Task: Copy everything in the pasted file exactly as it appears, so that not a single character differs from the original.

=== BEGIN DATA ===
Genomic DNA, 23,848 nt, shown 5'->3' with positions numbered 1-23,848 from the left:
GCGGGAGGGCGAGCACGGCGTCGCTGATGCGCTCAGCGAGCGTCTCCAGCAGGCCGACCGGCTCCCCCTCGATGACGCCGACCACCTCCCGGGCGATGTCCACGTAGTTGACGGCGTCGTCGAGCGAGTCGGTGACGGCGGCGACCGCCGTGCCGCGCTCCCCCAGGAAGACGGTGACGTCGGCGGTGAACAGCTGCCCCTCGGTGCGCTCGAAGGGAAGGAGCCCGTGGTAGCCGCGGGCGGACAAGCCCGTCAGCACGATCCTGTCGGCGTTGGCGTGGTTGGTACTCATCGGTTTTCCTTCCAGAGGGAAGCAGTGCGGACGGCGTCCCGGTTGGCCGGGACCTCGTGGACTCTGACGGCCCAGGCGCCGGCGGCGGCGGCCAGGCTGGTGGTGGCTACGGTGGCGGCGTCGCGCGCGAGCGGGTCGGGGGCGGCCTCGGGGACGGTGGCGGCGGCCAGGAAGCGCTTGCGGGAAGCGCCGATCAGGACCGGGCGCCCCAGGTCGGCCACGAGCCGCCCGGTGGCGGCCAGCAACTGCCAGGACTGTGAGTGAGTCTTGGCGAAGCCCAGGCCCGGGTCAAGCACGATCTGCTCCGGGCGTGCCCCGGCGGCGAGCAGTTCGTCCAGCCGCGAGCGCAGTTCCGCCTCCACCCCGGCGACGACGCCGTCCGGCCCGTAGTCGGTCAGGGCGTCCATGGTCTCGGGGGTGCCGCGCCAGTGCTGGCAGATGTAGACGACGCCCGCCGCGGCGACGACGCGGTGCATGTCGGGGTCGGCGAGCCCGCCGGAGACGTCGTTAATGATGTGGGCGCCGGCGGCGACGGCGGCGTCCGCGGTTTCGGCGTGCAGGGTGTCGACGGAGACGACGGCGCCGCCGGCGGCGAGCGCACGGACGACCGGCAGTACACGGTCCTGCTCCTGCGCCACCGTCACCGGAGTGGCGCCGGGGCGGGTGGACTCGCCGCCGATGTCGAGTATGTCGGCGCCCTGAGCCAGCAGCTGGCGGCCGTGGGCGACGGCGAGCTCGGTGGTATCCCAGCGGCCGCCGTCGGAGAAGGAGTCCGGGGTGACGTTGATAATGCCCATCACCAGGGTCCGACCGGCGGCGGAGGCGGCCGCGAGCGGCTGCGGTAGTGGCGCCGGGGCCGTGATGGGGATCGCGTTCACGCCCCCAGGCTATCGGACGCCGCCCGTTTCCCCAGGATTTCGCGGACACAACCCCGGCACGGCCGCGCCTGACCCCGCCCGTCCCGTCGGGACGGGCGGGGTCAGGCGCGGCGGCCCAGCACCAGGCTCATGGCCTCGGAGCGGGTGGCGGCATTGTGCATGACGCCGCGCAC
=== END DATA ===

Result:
Genomic DNA, 23,848 nt, shown 5'->3' with positions numbered 1-23,848 from the left:
GCGGGAGGGCGAGCACGGCGTCGCTGATGCGCTCAGCGAGCGTCTCCAGCAGGCCGACCGGCTCCCCCTCGATGACGCCGACCACCTCCCGGGCGATGTCCACGTAGTTGACGGCGTCGTCGAGCGAGTCGGTGACGGCGGCGACCGCCGTGCCGCGCTCCCCCAGGAAGACGGTGACGTCGGCGGTGAACAGCTGCCCCTCGGTGCGCTCGAAGGGAAGGAGCCCGTGGTAGCCGCGGGCGGACAAGCCCGTCAGCACGATCCTGTCGGCGTTGGCGTGGTTGGTACTCATCGGTTTTCCTTCCAGAGGGAAGCAGTGCGGACGGCGTCCCGGTTGGCCGGGACCTCGTGGACTCTGACGGCCCAGGCGCCGGCGGCGGCGGCCAGGCTGGTGGTGGCTACGGTGGCGGCGTCGCGCGCGAGCGGGTCGGGGGCGGCCTCGGGGACGGTGGCGGCGGCCAGGAAGCGCTTGCGGGAAGCGCCGATCAGGACCGGGCGCCCCAGGTCGGCCACGAGCCGCCCGGTGGCGGCCAGCAACTGCCAGGACTGTGAGTGAGTCTTGGCGAAGCCCAGGCCCGGGTCAAGCACGATCTGCTCCGGGCGTGCCCCGGCGGCGAGCAGTTCGTCCAGCCGCGAGCGCAGTTCCGCCTCCACCCCGGCGACGACGCCGTCCGGCCCGTAGTCGGTCAGGGCGTCCATGGTCTCGGGGGTGCCGCGCCAGTGCTGGCAGATGTAGACGACGCCCGCCGCGGCGACGACGCGGTGCATGTCGGGGTCGGCGAGCCCGCCGGAGACGTCGTTAATGATGTGGGCGCCGGCGGCGACGGCGGCGTCCGCGGTTTCGGCGTGCAGGGTGTCGACGGAGACGACGGCGCCGCCGGCGGCGAGCGCACGGACGACCGGCAGTACACGGTCCTGCTCCTGCGCCACCGTCACCGGAGTGGCGCCGGGGCGGGTGGACTCGCCGCCGATGTCGAGTATGTCGGCGCCCTGAGCCAGCAGCTGGCGGCCGTGGGCGACGGCGAGCTCGGTGGTATCCCAGCGGCCGCCGTCGGAGAAGGAGTCCGGGGTGACGTTGATAATGCCCATCACCAGGGTCCGACCGGCGGCGGAGGCGGCCGCGAGCGGCTGCGGTAGTGGCGCCGGGGCCGTGATGGGGATCGCGTTCACGCCCCCAGGCTATCGGACGCCGCCCGTTTCCCCAGGATTTCGCGGACACAACCCCGGCACGGCCGCGCCTGACCCCGCCCGTCCCGTCGGGACGGGCGGGGTCAGGCGCGGCGGCCCAGCACCAGGCTCATGGCCTCGGAGCGGGTGGCGGCATTGTGCATGACGCCGCGCAC